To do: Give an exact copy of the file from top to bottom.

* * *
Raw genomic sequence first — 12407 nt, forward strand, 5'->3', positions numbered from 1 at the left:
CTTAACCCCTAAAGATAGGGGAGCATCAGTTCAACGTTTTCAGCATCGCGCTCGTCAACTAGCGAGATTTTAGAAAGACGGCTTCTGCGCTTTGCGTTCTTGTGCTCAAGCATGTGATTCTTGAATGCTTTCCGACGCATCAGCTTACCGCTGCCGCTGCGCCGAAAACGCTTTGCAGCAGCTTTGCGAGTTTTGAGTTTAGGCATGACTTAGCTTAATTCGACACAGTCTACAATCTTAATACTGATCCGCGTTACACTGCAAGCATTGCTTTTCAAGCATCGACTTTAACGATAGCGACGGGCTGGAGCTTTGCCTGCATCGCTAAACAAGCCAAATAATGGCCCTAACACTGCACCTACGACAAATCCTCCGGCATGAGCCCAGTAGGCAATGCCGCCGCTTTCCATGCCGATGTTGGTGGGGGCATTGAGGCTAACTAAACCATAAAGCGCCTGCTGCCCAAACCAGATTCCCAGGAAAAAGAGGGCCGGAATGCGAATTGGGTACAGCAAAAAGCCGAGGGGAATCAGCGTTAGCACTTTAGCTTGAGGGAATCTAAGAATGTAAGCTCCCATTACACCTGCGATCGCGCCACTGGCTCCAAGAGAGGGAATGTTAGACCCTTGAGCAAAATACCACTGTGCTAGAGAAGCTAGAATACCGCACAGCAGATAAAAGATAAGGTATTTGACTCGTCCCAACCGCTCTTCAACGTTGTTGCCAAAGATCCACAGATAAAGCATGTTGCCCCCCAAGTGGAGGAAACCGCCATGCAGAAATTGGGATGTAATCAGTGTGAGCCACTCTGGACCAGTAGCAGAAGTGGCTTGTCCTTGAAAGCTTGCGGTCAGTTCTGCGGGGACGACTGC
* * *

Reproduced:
Raw genomic sequence first — 12407 nt, forward strand, 5'->3', positions numbered from 1 at the left:
CTTAACCCCTAAAGATAGGGGAGCATCAGTTCAACGTTTTCAGCATCGCGCTCGTCAACTAGCGAGATTTTAGAAAGACGGCTTCTGCGCTTTGCGTTCTTGTGCTCAAGCATGTGATTCTTGAATGCTTTCCGACGCATCAGCTTACCGCTGCCGCTGCGCCGAAAACGCTTTGCAGCAGCTTTGCGAGTTTTGAGTTTAGGCATGACTTAGCTTAATTCGACACAGTCTACAATCTTAATACTGATCCGCGTTACACTGCAAGCATTGCTTTTCAAGCATCGACTTTAACGATAGCGACGGGCTGGAGCTTTGCCTGCATCGCTAAACAAGCCAAATAATGGCCCTAACACTGCACCTACGACAAATCCTCCGGCATGAGCCCAGTAGGCAATGCCGCCGCTTTCCATGCCGATGTTGGTGGGGGCATTGAGGCTAACTAAACCATAAAGCGCCTGCTGCCCAAACCAGATTCCCAGGAAAAAGAGGGCCGGAATGCGAATTGGGTACAGCAAAAAGCCGAGGGGAATCAGCGTTAGCACTTTAGCTTGAGGGAATCTAAGAATGTAAGCTCCCATTACACCTGCGATCGCGCCACTGGCTCCAAGAGAGGGAATGTTAGACCCTTGAGCAAAATACCACTGTGCTAGAGAAGCTAGAATACCGCACAGCAGATAAAAGATAAGGTATTTGACTCGTCCCAACCGCTCTTCAACGTTGTTGCCAAAGATCCACAGATAAAGCATGTTGCCCCCCAAGTGGAGGAAACCGCCATGCAGAAATTGGGATGTAATCAGTGTGAGCCACTCTGGACCAGTAGCAGAAGTGGCTTGTCCTTGAAAGCTTGCGGTCAGTTCTGCGGGGACGACTGC